“I don’t expect an all-out assault, but rather an escalation of aggressive acts aimed at bullying the South into an ever-more accommodationist policy. Pyongyang first wants a left-wing president back in the Blue House. Then it would bully the South into acceding to ever-greater demands for aid and concessions, ultimately culminating in the demand for the sort of confederation that Pyongyang has been talking about for decades.”
Myers settled on North Korean propaganda as a focus after getting a master’s degree in Soviet propaganda ― at just about the time the Berlin Wall fell in 1990.
“I knew I needed to do something different, but not too different, for my Ph.D.,” he said. “Luckily I had minored in Korean, so I decided to switch to North Korean propaganda.”
This, it turned out, would give him a unique role as a scholar ― at least in the West. In this part of the world, Myers points out, observing North Korean propaganda is not unusual; for example, South Korea’s Ministry of Unification conducted a thorough analysis of the North’s New Year’s editorial.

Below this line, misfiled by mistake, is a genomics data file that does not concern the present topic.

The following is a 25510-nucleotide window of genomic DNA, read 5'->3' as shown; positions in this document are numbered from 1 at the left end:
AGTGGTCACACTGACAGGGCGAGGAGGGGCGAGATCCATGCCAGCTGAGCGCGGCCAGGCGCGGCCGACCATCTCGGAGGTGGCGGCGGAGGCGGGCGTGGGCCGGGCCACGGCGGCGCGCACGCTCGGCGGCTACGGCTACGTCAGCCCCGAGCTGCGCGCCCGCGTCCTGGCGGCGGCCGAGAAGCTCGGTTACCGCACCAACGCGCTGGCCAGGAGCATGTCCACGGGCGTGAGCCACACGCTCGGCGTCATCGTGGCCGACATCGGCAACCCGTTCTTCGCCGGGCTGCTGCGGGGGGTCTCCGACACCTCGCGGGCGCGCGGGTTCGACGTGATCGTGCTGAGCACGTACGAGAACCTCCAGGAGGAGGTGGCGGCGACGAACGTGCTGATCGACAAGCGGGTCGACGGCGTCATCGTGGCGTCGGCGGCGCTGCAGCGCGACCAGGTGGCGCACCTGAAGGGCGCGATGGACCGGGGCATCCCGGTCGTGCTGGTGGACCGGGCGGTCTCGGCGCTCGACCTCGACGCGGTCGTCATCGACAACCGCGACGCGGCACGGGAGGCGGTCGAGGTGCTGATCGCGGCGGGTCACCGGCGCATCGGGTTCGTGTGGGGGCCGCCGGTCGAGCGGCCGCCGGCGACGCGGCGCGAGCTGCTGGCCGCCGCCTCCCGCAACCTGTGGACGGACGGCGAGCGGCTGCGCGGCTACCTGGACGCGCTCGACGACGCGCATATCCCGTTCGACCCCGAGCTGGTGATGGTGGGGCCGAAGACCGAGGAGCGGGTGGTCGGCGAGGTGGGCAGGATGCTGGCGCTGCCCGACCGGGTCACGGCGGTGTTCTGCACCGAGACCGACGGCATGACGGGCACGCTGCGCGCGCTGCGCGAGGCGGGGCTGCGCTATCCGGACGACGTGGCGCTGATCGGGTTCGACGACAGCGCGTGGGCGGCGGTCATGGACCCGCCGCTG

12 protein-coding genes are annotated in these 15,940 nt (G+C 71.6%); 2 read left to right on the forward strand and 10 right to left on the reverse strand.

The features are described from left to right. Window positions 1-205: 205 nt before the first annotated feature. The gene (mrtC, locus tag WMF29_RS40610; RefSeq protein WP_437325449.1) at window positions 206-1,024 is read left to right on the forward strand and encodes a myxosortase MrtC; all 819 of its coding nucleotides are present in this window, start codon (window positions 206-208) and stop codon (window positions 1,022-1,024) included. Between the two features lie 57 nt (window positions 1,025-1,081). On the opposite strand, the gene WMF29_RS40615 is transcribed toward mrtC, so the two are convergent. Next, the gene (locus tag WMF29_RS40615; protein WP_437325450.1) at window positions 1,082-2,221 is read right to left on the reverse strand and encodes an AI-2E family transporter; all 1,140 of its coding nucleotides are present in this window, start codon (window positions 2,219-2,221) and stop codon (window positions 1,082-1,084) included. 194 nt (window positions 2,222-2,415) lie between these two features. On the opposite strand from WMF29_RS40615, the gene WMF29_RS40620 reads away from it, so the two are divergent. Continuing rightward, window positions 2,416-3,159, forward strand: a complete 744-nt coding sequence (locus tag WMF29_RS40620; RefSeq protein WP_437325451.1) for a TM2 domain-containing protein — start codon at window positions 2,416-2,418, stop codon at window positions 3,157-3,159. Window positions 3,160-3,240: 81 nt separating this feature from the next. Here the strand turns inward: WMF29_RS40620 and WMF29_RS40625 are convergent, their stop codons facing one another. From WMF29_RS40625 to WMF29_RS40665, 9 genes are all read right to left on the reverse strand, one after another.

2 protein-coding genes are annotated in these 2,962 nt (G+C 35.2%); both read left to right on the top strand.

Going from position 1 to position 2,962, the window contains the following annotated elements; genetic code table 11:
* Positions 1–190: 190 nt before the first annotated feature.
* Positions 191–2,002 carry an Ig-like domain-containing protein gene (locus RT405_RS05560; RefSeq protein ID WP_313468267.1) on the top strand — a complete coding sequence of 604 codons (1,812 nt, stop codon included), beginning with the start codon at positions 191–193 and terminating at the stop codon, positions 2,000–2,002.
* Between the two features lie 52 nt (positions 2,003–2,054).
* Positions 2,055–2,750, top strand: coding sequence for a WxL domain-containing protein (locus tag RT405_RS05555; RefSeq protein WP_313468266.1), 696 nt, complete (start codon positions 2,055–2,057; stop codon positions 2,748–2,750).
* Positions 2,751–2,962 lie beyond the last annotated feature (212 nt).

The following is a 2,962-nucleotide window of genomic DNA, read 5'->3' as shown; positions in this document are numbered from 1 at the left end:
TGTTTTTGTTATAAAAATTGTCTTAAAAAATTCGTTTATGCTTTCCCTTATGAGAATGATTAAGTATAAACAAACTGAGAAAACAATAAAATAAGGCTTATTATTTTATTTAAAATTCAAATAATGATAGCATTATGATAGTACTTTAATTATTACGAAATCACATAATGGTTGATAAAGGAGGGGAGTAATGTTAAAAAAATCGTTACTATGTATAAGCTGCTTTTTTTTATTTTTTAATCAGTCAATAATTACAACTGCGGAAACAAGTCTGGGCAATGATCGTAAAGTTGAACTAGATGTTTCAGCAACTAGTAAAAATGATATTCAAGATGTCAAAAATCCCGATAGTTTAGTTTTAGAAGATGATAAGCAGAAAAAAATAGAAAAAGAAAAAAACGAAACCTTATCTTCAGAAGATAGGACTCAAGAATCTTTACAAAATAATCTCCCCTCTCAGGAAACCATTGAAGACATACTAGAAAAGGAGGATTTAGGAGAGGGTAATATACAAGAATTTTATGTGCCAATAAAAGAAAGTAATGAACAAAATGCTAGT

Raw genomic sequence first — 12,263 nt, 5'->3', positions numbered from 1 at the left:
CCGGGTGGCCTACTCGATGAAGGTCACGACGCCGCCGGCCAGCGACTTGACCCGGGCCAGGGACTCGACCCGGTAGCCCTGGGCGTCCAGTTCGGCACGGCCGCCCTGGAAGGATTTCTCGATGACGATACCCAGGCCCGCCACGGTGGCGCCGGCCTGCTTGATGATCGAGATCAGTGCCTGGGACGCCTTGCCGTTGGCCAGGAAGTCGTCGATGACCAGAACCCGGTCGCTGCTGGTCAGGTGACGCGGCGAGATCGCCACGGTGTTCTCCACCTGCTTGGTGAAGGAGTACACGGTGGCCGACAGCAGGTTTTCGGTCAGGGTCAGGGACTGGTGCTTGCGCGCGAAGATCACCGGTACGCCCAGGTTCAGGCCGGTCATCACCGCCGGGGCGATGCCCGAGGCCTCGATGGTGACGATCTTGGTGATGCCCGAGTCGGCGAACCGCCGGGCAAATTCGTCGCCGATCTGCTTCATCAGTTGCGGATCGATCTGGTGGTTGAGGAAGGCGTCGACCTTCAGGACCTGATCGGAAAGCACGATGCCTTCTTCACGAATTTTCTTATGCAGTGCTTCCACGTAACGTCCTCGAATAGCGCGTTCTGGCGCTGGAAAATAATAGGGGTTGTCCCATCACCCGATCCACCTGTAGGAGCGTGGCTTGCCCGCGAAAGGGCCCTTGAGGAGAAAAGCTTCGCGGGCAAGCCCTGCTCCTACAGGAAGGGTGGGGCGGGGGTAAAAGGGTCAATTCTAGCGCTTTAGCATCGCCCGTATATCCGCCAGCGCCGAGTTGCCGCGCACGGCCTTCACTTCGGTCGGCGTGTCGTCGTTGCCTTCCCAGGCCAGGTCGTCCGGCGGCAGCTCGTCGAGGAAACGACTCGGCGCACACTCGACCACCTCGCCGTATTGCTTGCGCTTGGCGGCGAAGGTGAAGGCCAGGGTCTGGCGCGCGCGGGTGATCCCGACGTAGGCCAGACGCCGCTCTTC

“But Pyongyang-watching in the West is still quite parochial and America-centric,” he said. “Most scholars on the left and the right assume that Kim Jong-il merely reacts to U.S. foreign policy. They refuse to recognize that North Korea has an ideological life of its own.”
His niche has granted him new attention since “The Cleanest Race” was released, while also placing him in the vicinity of one of the world’s most dangerous and unpredictable nations.
“I would warn foreigners against emulating the complacency of the South Koreans,” he said. “With Pyongyang one must always expect the un-expected, and know what to do in case of an emergency. I certainly think 2011 is going to be at least as tense as 2010.”
That said, he sounds far from a state of panic. The fact that two civilians died on Yeonpyeong as a result of the North’s attack prompted the regime to explain itself to its own people, and this may hint at the limits of what the North would attempt.
“I have more dollars than I did this time last year, but I’m not taking my investments out of the ROK,” he said. “For one thing, I have confidence in the U.S.-ROK military alliance’s ability to maintain security. Friends say to me, ‘That’s easy for you to say, you’re down in Busan!’
“But I believe that the North’s ultra-nationalism will preclude an unprovoked missile assault on Seoul that would kill far, far more civilians than ROK or American soldiers.”
By Rob York (firstname.lastname@example.org)